I really doubt there's a lot of fuel in the cylinders anyway, mostly just damp but not much raw fuel in each cylinder.
There ya go! Remove that fuse and crank, should clear cylinders quickly.

Don't have a 5m any more and couldn't remember if the key bypasses fuel shut off at the afm or not. Thanks for the clarification, Jocelyn.
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I can't speak for your car's electrical, but I can say this. That set of brown ground wires got me back around '02 or so when I rebuilt my engine. I was able to drive it out of the garage and down the road before it became a problem. About 4 or so miles away, it was sputtering and acting like I was playing with the ignition switch!
Happy to say, it did not hurt anything on the car, and tightening up the grounds properly, the vehicle was back to its normal self and drove fine for quite a few years. Hopefully, you experience the same when you get it back up and running again.
Also, leaving the bolt out of the distributor will allow you to rotate it much further than its supposed to just to see if you can get it to fire up in a different position. 10ºbtdc is quite a distance for the distributor to compensate, and rotating it forward (or backwards, depending on where you have it installed, as we really don't know at this point) will give you an idea on which way you need to turn the rotor before re-stabbing it back in.

Have someone turn the ignition, and quickly rotate the distributor one way until you hear it backfire and/or start. If it doesn't do either, rotate the other way. Make note of where that's at, set to 0º on crank, and without turning the distributor, slide it out and see where the rotor is pointing (obviously, pulling the cap off to see before you pull it out!). While holding the rotor so it doesn't move its position, rotate the housing so the slot aligns with the hole, re-stab and then try it again. Re-start engine, test plug shorted, and check timing with timing light.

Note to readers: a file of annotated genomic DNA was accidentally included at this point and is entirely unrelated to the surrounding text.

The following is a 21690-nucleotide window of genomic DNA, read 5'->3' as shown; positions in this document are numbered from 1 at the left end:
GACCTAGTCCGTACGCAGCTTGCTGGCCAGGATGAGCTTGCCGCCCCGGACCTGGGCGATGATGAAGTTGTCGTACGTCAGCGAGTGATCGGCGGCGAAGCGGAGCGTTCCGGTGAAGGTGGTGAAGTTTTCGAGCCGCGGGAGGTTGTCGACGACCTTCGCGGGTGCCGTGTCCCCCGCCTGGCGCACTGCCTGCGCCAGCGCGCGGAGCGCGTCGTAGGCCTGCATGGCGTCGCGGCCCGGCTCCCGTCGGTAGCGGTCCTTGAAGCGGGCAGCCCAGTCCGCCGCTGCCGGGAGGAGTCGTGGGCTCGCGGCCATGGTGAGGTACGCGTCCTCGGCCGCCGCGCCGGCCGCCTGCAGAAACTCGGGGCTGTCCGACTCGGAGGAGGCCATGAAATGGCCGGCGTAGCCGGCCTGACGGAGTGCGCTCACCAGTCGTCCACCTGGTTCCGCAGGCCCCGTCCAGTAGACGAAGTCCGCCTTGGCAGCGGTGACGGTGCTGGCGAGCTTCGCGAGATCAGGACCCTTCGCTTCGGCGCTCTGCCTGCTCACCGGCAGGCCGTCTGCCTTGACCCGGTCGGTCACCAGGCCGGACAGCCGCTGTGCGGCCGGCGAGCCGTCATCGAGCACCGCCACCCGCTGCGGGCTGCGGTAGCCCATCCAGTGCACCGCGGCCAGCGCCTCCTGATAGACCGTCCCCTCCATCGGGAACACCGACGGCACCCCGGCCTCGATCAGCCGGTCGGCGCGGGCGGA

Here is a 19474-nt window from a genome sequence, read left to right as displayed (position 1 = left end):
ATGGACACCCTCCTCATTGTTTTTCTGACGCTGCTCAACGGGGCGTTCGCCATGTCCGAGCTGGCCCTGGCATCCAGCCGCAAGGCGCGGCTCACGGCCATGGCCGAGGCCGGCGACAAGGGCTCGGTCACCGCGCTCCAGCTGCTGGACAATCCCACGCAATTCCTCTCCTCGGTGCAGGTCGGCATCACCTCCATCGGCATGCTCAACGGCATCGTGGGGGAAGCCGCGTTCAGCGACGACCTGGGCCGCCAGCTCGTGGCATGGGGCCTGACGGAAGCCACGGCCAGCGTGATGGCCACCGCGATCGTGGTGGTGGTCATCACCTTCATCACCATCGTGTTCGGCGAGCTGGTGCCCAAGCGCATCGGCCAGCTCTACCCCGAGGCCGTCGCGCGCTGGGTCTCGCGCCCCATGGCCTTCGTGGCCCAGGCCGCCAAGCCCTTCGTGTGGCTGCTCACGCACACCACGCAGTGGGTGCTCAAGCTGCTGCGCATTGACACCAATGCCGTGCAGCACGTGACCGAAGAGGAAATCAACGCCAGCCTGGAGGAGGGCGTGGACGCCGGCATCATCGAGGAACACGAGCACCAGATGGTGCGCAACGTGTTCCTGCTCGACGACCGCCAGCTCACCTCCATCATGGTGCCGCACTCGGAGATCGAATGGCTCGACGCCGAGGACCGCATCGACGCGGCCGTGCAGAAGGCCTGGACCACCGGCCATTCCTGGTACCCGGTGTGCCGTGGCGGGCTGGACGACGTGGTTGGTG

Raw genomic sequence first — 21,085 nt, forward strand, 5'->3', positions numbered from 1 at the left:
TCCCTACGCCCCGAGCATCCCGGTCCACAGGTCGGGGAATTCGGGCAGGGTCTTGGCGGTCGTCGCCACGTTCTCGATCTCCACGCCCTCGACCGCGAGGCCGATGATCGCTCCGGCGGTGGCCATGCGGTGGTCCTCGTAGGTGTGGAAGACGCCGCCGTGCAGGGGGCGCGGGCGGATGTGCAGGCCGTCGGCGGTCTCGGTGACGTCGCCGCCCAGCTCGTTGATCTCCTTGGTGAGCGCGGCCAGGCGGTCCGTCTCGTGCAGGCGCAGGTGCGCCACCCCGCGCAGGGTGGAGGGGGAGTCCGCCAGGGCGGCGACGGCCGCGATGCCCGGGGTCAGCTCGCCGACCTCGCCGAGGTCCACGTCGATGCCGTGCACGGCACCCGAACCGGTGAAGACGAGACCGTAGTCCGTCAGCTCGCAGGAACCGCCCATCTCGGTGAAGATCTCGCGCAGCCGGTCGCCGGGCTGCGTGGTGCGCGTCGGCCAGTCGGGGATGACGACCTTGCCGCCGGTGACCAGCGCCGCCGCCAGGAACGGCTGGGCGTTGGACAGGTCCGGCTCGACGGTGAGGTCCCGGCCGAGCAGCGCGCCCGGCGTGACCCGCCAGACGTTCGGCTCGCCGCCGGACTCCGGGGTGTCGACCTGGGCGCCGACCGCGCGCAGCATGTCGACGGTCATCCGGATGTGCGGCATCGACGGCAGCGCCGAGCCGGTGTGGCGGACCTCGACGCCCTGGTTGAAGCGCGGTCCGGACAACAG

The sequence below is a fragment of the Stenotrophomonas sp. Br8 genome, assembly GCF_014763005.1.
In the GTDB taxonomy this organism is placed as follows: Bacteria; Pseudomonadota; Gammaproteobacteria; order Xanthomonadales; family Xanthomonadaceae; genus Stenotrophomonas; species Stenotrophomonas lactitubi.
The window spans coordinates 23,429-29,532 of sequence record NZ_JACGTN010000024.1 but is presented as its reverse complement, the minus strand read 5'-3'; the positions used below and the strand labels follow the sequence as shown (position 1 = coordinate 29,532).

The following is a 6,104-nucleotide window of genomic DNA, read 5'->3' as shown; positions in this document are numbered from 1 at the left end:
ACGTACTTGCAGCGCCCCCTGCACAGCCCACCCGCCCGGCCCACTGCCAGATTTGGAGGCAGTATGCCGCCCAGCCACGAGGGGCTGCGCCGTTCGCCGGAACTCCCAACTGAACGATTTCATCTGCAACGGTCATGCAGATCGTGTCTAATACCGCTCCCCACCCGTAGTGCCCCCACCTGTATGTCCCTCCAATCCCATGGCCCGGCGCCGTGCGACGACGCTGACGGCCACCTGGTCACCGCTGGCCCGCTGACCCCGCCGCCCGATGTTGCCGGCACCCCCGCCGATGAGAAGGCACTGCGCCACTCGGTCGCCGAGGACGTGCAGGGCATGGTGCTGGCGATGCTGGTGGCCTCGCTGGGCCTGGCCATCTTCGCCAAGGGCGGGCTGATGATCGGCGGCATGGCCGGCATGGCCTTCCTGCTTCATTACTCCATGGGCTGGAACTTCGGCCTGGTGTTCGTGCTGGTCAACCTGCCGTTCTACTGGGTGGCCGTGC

And speaking of, if you have an adjustable timing light, have someone crank it over and see where your timing is at before you do any of this! That will tell you where your timing is at. I'm gonna go out on a limb here and say that you probably have the engine 180º out and distributor is also far off so no cylinders are firing at all.
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Well that's good news! So, pop it back out, rotate it one tooth at a time, then re-stab it until you have it sitting about midway in the slot with the bolt. That way you can rotate the timing forward or backwards without having to go past the bolt hole.

You're almost there, just a little bit of fine tuning now!
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Glad you got her running again! This community really does come together to get folks back up and running, I try to add wherever I can, although there's a lot more competent folks here who really know the 5mge engines. Just happy I was able to help!